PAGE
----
I run tiny gig venue and am worried about future with Co-op Live opening and AO Arena already in Manchester

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"They charge £8 for a pint of Strongbow. I don’t know how they get away with."

It's just a couple of weeks until Manchester's new Co-op Live arena opens to much fanfare.

Peter Kay has been given the honour of the first two nights with Take That, Liam Gallagher and more to follow in the first few months. Rachel Flaszczak's life as company director at The Snug in Atherton, is a world away from what will become the UK's largest indoor arena.

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By day, The Snug is a community coffee shop and at the weekend, it is transformed into a 100-capacity music venue. Six months ago, it was bought by a new initiative to save music venues called Music Venue Properties, created within Music Venue Trust. 

Rachel Flaszczak is company director at The Snug in AthertonRachel Flaszczak is company director at The Snug in Atherton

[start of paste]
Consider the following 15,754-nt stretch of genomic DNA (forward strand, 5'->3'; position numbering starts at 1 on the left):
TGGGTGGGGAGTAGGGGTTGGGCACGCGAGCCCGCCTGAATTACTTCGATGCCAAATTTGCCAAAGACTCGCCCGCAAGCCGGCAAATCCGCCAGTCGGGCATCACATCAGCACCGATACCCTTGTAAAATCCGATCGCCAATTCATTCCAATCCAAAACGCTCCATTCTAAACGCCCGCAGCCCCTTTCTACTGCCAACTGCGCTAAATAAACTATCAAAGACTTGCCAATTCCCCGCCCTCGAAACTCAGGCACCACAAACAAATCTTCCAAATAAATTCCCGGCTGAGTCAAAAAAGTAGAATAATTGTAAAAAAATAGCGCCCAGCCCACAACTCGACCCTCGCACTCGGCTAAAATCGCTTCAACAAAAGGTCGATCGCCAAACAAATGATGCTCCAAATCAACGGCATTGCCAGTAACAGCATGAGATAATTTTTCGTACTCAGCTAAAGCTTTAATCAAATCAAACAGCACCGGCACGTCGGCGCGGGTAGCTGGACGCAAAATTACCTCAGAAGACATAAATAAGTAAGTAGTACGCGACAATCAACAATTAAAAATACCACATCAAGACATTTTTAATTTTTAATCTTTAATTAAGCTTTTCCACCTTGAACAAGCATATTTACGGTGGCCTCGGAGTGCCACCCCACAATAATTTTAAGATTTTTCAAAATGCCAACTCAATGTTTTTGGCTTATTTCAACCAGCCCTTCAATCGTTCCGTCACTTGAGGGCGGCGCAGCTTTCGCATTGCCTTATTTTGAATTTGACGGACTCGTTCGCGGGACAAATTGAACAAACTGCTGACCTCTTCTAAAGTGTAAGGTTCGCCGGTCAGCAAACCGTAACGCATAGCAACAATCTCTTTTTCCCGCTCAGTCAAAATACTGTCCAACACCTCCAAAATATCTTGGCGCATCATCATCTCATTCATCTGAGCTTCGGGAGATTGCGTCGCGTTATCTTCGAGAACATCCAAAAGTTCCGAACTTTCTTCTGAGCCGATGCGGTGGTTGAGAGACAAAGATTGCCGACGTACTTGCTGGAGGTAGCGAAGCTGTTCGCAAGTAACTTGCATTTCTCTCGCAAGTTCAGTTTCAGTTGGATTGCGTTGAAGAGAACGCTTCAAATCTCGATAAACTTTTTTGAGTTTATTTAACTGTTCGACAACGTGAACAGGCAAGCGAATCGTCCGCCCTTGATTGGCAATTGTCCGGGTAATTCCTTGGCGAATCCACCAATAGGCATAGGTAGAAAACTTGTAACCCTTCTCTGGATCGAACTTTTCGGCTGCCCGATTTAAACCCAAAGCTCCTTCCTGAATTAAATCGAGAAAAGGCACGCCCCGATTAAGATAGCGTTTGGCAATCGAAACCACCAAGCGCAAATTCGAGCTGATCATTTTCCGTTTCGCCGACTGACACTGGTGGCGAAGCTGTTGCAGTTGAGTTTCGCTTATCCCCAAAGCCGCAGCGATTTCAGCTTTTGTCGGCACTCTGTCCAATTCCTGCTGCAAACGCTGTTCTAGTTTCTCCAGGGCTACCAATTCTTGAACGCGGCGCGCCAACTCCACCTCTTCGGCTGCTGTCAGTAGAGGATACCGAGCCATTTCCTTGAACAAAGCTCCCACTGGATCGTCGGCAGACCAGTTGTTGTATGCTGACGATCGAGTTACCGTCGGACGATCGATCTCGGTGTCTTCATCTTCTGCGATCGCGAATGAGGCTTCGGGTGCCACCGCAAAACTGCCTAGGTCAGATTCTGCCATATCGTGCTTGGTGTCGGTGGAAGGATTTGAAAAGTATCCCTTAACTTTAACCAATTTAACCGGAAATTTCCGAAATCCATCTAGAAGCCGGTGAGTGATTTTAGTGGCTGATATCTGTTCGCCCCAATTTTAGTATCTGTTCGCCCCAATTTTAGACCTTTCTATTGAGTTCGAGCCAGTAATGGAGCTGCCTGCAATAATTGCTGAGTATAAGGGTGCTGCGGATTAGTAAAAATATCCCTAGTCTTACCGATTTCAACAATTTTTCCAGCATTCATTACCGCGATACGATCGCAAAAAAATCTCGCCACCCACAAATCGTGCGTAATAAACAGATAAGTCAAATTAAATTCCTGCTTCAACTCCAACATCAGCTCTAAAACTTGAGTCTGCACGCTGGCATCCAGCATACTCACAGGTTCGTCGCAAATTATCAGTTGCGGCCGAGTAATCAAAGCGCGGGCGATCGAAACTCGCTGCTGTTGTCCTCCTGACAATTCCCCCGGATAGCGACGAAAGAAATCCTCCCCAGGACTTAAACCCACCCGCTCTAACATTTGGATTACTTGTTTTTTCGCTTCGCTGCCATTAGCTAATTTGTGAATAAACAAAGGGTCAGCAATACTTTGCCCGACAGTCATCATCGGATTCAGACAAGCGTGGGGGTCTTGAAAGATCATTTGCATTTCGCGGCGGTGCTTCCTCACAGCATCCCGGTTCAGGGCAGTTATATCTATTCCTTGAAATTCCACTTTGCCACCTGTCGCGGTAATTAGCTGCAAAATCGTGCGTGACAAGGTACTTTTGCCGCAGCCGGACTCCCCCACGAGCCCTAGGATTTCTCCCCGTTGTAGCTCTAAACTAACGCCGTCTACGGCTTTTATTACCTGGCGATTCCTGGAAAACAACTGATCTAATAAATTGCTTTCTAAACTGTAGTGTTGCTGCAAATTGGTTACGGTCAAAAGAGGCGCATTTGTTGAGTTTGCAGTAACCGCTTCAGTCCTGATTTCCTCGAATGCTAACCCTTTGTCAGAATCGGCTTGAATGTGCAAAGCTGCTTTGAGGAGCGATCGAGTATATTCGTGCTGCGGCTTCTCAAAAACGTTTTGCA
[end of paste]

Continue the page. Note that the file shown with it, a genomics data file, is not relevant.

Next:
Rachel Flaszczak is company director at The Snug in Atherton | The Snug

Recently, MVT shared Reading and Leeds and Glastonbury line-up posters with all acts who came though grassroots venues removed. On the Reading & Leeds poster, just three acts remained. With Co-op Live ready to open and compete with the AO Arena, Rachel has a warning.

“Those images are a simple way of showing people that without these small music venues there won’t be anyone to play the big venues," she says. "There’ll be no future for these arenas if they don’t look after the grassroots.”